Merry Christmas

Merry Christmas from J & R Heating.  We hope you have a joyous Christmas and wonderful New Year!

 

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Protect Your Assets

In order to protect your assets you should create a lifetime plan that includes asset protection. Your lifetime plan should include 1. how to maintain your current lifestyle (and spouse’s, if married) 2. how to deal with inflation 3. succession planning if you have a business 4. what if one of your kids gets divorced 5. how to protect you and your spouse 6. how to protect your kids and grand-kids (if any) and 7. a host of other issues that are unique to every individual.

How to protect you and your spouse
1. Your residence(s): transfer to a “qualified personal residences trust” or hold title 50 percent in your revocable (estate planning) trust and 50 percent in your spouse’s trust.
2. Other real estate you own should be in a separate LLC, unless they are not very valuable.
3. Investments (cash/stocks/bonds/CD’s/interest in LLC) should transfer to a family limited partnership (FLIP)
4. Do NOT co-sign or guarantee loads for friends or family unless you’re considering it a gift and are expecting to pay for it.
5. Cars, Cars, Cars – Don’t do any of these things or you may find yourself in hot water.
a. Don’t own a car of an adult child.
b. Don’t own vehicles jointly with your spouse.
c. Don’t let other people drive your car unless your insurance has proper coverage.
6. You and your spouse must maintain property powers of attorney.

How to protect your kids and grand-kids
1. Never leave property to a minor. Instead put into a trust, to a FLIP or some other protection device.
2. Beware of divorce. – Don’t have your grown up children own life insurance policies on your life and give your children limited units in the FLIP.
3. Sometimes people need to be protected from themselves and that occasionally can be your children. If your child is spending money on drugs, has special needs, etc., set up a trust that fits you and your child’s needs.

Avoiding Hidden Fees

Saving money and avoiding extra expenses are important in this economy, but if you’re not careful, a home equity line of credit (HELOC) may give you an unpleasant surprise with a hidden fee.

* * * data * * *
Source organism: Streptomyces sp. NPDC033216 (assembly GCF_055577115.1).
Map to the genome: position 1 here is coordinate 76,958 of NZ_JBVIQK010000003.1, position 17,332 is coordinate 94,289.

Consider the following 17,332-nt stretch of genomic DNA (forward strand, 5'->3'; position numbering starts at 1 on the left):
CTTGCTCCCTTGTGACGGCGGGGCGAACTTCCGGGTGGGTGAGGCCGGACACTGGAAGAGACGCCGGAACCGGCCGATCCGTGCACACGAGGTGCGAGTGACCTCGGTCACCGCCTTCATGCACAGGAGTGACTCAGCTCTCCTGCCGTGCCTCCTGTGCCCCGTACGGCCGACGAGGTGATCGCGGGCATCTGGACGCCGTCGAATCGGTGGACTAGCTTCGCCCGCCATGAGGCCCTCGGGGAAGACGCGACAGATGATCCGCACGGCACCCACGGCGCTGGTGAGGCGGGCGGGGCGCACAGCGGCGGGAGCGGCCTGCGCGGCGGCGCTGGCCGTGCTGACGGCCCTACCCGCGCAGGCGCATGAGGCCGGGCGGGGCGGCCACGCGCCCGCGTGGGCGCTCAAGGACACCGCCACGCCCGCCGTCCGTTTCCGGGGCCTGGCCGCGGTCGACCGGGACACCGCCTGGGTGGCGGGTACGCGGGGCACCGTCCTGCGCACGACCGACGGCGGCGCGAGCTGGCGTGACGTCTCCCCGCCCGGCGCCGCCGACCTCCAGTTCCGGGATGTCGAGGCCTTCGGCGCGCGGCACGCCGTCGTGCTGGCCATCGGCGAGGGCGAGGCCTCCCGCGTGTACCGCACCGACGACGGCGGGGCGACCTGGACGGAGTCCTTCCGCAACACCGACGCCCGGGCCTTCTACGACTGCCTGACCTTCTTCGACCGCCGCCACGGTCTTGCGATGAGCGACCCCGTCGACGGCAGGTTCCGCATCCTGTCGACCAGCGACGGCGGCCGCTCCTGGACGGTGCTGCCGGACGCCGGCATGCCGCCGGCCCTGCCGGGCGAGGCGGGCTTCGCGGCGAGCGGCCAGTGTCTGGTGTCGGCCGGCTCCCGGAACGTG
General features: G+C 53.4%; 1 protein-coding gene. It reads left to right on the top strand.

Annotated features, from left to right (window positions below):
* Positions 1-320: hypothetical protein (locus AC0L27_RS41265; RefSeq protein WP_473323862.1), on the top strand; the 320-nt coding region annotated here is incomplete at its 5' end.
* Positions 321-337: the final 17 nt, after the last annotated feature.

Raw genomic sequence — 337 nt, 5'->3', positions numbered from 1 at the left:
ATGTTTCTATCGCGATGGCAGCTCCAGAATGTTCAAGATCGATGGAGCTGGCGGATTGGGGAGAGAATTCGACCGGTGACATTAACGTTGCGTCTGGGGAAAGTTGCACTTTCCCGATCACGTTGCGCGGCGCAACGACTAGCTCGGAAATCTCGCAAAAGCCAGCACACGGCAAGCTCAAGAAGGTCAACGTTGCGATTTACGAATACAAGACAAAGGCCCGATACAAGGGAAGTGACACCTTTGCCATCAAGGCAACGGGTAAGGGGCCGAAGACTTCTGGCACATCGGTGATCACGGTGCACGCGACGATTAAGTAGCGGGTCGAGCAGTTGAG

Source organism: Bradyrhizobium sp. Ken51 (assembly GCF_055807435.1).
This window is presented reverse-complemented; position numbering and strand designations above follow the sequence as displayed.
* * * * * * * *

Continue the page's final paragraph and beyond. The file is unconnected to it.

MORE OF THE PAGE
• What it costs you: 1% (usually $250-$500) of the outstanding balance on your HELOC, depending upon your loan agreement.
  • Why you’re being charged: Your lender may offer to pay the closing costs, which includes the appraisal and any document-handling fees.  While this offer may sound appealing, don’t accept too quickly.  Financial institutions expect that you’ll keep a HELOC open for 3-5 years at minimum and that they will profit from interest charges.  So if you close your line of credit too soon, the bank may ding you with this fee to recover its expenditures.
  • How to avoid it: Keep your HELCO open until you are past the fee period, even if you have zeroed out the balance.

Hot Chocolate Spoon

I found this cute idea on pinterest.  Perfect for stocking stuffers or even yourself if you find your in the mood for some hot cocoa on a cold winters day.

All you have to do is melt some chocolate then put a big dollop of chocolate on the spoons and then hold the spoon level for several seconds.  This allows the chocolate set up a bit.  Place your marshmallows on top when the chocolate is still setting up.  Once the chocolate is completely set up you can carefully draw dots and a smile for the eyes, smile, and buttons with an edible pen if you wish.
Picture from Sugartown Sweets

Directions and picture from Sugartown Sweets

5 Smart Steps to Selling Your Car Yourself

Okay, the easy way is to take it to a local dealer and say, “Here it is.  Now pay me for it!”  And they will…less about 20% of what they’ll sell it for.  But hey, that’s their job and they’re good at it.

Still, that means on a $22,000 car (which is the ‘average’ used car price in the U.S.), that’s about four grand you could save by following a few simple steps.

Here’s a start:

1.) Calculate the Sale Price.  The car site kbb.com has an appraisal tool that determines a vehicle’s worth.  Add $1,000-$1,500 to allow for negotiation.

2.) Market Your Car.  Take some glory shots of your detailed ride and write a description that gives details on the car and how awesome this ride has been for you, plus your asking price.

3.) Show and Negotiate.  Meet a potential buyer for a test drive during the daytime and in public.  There should be minimal negotiations if conditions are met, but 10% is an appropriate standard.

4.) Finalize the Sale.

5.) Go shopping!